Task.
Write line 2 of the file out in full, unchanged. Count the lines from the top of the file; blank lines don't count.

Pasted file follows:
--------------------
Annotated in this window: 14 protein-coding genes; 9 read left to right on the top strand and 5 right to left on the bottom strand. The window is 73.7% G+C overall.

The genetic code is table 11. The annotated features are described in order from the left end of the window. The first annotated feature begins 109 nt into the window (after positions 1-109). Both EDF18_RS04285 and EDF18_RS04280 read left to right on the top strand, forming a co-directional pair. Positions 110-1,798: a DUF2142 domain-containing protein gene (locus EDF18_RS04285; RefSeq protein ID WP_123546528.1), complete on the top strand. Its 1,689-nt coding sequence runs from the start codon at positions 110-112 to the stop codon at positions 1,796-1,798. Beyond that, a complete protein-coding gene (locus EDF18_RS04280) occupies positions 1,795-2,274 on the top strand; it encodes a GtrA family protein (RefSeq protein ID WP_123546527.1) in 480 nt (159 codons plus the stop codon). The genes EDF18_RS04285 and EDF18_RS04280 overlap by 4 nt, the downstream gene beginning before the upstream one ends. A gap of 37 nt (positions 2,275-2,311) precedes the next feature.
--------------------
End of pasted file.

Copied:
The genetic code is table 11. The annotated features are described in order from the left end of the window. The first annotated feature begins 109 nt into the window (after positions 1-109). Both EDF18_RS04285 and EDF18_RS04280 read left to right on the top strand, forming a co-directional pair. Positions 110-1,798: a DUF2142 domain-containing protein gene (locus EDF18_RS04285; RefSeq protein ID WP_123546528.1), complete on the top strand. Its 1,689-nt coding sequence runs from the start codon at positions 110-112 to the stop codon at positions 1,796-1,798. Beyond that, a complete protein-coding gene (locus EDF18_RS04280) occupies positions 1,795-2,274 on the top strand; it encodes a GtrA family protein (RefSeq protein ID WP_123546527.1) in 480 nt (159 codons plus the stop codon). The genes EDF18_RS04285 and EDF18_RS04280 overlap by 4 nt, the downstream gene beginning before the upstream one ends. A gap of 37 nt (positions 2,275-2,311) precedes the next feature.